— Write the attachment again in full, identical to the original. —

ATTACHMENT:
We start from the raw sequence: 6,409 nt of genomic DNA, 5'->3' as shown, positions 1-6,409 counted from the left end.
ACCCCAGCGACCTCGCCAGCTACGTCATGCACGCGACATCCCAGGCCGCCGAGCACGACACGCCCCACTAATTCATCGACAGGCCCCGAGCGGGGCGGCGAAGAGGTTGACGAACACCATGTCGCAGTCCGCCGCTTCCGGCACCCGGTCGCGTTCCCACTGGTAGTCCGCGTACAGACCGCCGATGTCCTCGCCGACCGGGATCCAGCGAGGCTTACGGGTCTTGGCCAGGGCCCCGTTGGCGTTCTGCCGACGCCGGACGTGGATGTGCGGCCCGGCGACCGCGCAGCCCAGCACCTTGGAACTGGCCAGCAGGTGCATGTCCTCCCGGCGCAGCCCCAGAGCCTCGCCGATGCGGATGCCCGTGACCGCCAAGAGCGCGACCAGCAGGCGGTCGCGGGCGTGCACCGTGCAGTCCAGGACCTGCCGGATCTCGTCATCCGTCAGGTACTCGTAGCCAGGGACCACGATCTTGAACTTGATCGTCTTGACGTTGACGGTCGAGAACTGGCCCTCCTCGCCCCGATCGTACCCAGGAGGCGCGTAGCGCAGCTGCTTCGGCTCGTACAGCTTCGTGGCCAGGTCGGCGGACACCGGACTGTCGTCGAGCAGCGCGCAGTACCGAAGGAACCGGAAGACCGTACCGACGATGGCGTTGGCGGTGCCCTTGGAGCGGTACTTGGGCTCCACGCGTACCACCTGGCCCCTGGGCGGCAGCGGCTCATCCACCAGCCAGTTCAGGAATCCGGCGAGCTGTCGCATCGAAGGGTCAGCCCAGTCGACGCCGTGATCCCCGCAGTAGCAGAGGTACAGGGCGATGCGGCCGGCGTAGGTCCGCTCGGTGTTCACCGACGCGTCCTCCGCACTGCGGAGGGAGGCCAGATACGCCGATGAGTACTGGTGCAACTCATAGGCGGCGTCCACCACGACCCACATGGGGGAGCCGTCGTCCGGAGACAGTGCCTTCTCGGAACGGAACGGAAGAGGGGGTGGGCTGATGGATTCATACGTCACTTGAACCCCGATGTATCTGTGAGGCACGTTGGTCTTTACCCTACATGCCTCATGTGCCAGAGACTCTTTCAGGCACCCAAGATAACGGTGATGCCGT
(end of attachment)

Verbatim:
We start from the raw sequence: 6,409 nt of genomic DNA, 5'->3' as shown, positions 1-6,409 counted from the left end.
ACCCCAGCGACCTCGCCAGCTACGTCATGCACGCGACATCCCAGGCCGCCGAGCACGACACGCCCCACTAATTCATCGACAGGCCCCGAGCGGGGCGGCGAAGAGGTTGACGAACACCATGTCGCAGTCCGCCGCTTCCGGCACCCGGTCGCGTTCCCACTGGTAGTCCGCGTACAGACCGCCGATGTCCTCGCCGACCGGGATCCAGCGAGGCTTACGGGTCTTGGCCAGGGCCCCGTTGGCGTTCTGCCGACGCCGGACGTGGATGTGCGGCCCGGCGACCGCGCAGCCCAGCACCTTGGAACTGGCCAGCAGGTGCATGTCCTCCCGGCGCAGCCCCAGAGCCTCGCCGATGCGGATGCCCGTGACCGCCAAGAGCGCGACCAGCAGGCGGTCGCGGGCGTGCACCGTGCAGTCCAGGACCTGCCGGATCTCGTCATCCGTCAGGTACTCGTAGCCAGGGACCACGATCTTGAACTTGATCGTCTTGACGTTGACGGTCGAGAACTGGCCCTCCTCGCCCCGATCGTACCCAGGAGGCGCGTAGCGCAGCTGCTTCGGCTCGTACAGCTTCGTGGCCAGGTCGGCGGACACCGGACTGTCGTCGAGCAGCGCGCAGTACCGAAGGAACCGGAAGACCGTACCGACGATGGCGTTGGCGGTGCCCTTGGAGCGGTACTTGGGCTCCACGCGTACCACCTGGCCCCTGGGCGGCAGCGGCTCATCCACCAGCCAGTTCAGGAATCCGGCGAGCTGTCGCATCGAAGGGTCAGCCCAGTCGACGCCGTGATCCCCGCAGTAGCAGAGGTACAGGGCGATGCGGCCGGCGTAGGTCCGCTCGGTGTTCACCGACGCGTCCTCCGCACTGCGGAGGGAGGCCAGATACGCCGATGAGTACTGGTGCAACTCATAGGCGGCGTCCACCACGACCCACATGGGGGAGCCGTCGTCCGGAGACAGTGCCTTCTCGGAACGGAACGGAAGAGGGGGTGGGCTGATGGATTCATACGTCACTTGAACCCCGATGTATCTGTGAGGCACGTTGGTCTTTACCCTACATGCCTCATGTGCCAGAGACTCTTTCAGGCACCCAAGATAACGGTGATGCCGT